Sunday, July 25, 2010

One Final Postcard: From Peterhof

Our final afternoon in St. Petersburg (which now seems like a million years ago, like I might as easily have danced through the Russian woods with bears) was one I probably wouldn't have picked for myself. Our hosts wanted to give us one last taste of something splendid, so after our brief tour of the Hermitage, we boarded a boat for Catherine the Great's summer palace, in what was once her summertime refuge in Peterhof.

Peterhof is about a 45-minute boat ride from the city center. Getting there is a study in Russian urban planning. The move toward suburbanization hasn't taken hold in Russia, so the farther you go from the city, the more derelict the landscape becomes. The grounds of Peterhof are the exception, and the sheer amount of wealth that once accumulated there -- and the fact that the royal family claimed every inch of it for a massive, ornamented palace and its rolling grounds -- tells the tale. As does the working-class town that has taken shape around it, and the high iron fence that separates the two.

You pay to ride the boat. You pay again to enter the grounds. You pay to eat, and to tour any of the interior spaces of the palace. And boy, do people pay. Thousands of tourists arrive everyday for the privilege of walking the grand staircase to the palace, snapping photos, and wandering the gardens and fountains of what is often referred to as the Russian Versailles.

An exhausted Lev was along for the ride (he'd partied till dawn the day before), as was sweet Svetya, and wonderfully awkward Pasha, who practiced his English by shouting staccato words and pointing, making sure we didn't miss things. "Duck . . . duck!" he said, pointing to some waterfowl in a fountain. "Train!" he said, to the passing choo-choo carrying children from one garden to the next. "Finland!" to the land mass across the horizon as we departed the boat.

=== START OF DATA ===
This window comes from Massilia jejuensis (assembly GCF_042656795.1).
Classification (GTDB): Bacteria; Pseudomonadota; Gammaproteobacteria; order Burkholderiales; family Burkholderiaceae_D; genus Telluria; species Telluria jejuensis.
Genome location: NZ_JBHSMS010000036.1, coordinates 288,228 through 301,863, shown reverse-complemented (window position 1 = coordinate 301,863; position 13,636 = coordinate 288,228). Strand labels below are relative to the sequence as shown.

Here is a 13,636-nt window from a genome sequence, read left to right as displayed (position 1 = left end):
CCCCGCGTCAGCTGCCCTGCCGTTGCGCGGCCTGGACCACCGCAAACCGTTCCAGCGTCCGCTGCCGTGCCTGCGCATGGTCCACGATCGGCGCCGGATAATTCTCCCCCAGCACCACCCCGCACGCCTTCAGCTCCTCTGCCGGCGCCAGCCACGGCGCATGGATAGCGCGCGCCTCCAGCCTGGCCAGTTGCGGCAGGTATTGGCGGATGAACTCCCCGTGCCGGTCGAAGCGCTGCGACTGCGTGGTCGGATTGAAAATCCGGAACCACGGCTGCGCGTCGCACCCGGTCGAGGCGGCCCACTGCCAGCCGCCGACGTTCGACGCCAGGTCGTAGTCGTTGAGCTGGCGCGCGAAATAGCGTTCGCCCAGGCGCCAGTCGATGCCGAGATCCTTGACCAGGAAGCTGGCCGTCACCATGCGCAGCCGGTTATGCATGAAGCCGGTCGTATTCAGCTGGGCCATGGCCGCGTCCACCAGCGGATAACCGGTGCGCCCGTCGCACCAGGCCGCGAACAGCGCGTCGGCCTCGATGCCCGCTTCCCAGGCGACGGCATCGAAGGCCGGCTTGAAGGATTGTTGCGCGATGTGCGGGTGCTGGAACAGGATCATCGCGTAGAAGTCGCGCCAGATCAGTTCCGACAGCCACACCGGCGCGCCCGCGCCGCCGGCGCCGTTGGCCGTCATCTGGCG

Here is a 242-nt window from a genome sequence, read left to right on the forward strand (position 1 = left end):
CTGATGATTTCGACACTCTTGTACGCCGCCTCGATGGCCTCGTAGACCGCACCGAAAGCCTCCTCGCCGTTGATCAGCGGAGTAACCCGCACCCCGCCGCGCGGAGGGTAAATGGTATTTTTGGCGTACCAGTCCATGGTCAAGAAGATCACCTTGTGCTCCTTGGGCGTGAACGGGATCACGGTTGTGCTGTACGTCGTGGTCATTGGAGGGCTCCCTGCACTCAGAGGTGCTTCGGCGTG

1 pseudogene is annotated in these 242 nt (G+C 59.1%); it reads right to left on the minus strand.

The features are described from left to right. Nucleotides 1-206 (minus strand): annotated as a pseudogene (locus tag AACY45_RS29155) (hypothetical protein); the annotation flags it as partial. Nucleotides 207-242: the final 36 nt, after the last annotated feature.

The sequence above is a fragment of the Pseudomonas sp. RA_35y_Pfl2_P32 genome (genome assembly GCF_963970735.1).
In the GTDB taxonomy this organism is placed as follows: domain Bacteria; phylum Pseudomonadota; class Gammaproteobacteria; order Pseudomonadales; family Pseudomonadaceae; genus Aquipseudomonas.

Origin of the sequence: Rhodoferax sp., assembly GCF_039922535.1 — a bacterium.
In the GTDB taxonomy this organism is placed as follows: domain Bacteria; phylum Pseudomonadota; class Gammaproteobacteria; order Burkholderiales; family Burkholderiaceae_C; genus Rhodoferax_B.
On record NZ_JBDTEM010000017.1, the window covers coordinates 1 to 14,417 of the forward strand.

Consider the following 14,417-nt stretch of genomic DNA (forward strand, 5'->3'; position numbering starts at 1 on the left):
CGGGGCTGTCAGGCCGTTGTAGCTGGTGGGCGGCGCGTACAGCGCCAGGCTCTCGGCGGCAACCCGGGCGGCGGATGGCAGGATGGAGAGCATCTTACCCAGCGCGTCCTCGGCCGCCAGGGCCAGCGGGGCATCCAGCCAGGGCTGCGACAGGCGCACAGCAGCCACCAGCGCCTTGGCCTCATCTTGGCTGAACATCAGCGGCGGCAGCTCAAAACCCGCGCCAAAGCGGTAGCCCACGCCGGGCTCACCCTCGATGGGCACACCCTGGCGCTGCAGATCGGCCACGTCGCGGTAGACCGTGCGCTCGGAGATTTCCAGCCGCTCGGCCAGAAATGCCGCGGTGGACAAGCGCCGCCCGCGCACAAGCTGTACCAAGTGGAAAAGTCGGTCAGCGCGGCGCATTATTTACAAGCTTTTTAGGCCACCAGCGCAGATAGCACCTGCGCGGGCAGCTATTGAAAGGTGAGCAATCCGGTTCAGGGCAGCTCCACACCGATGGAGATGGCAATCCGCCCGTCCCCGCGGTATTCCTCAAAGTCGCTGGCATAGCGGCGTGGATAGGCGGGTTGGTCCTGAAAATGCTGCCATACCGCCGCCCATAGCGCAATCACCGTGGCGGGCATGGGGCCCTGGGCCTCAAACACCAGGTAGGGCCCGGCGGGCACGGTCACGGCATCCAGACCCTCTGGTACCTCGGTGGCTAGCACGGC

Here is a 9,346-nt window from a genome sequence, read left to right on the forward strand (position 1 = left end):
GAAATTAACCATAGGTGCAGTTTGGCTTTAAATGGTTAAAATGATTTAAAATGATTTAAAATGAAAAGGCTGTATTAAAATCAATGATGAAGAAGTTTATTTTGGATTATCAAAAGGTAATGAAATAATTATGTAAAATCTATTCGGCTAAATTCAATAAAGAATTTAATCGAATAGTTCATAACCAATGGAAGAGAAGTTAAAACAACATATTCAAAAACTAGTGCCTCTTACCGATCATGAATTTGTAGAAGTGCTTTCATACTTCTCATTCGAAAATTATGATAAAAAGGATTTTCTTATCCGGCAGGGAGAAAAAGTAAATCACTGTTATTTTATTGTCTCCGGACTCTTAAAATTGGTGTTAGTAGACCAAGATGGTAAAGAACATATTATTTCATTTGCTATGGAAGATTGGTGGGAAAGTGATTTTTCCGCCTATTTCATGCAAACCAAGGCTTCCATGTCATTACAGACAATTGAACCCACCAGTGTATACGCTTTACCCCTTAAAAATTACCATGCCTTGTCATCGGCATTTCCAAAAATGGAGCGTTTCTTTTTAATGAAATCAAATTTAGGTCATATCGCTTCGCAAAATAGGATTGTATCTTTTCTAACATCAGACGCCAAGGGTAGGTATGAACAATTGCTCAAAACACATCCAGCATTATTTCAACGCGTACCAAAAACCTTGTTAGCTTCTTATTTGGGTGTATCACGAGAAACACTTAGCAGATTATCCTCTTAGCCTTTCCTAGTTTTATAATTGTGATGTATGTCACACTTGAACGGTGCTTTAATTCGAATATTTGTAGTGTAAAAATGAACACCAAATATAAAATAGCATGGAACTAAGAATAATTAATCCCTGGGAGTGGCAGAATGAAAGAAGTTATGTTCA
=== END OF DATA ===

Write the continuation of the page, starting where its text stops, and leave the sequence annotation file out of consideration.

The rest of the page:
If I had a do-over for that day, I might've opted for a simple boat ride along St. Petersburg's canals, finding a little slow quiet in an otherwise frenetic city. Maybe I would've broken off from the group, walking through Vasilievsky Island, which is rumored to be sleepier and more residential than the rest of St. Petersburg. But had I done that, I would have missed taking virtually every form of transportation known to man (all tolled, we'd ridden boat, taxi, city bus, commuter train, local metro, and of course our own two feet that day; 13 hours later, we'd be on a plane). And I would've missed key moments with arguably the most important part of this entire trip: the people.

With that, I want to give the final words of this trip log to one of my favorite people from this visit -- beautiful Nastya, who shared overnight train berths with us and prompted that memorable nightcap in Nizhny Novgorod. This is from a note I received just after leaving Russia:

During our meeting and later I was thinking about importance of human sympathy and minimal meaning of national mentality. Let philosophers and politicians think about our differences, but I am sure that it was my great pleasure to have conversation with you, to understand you even feeling a lack of words.



Johno said...

Wow! Great quote to end a fantastic post.

Rosemary said...

Ditto what Johno said. I'm going to miss Russia! This has been a great series of posts, Christy.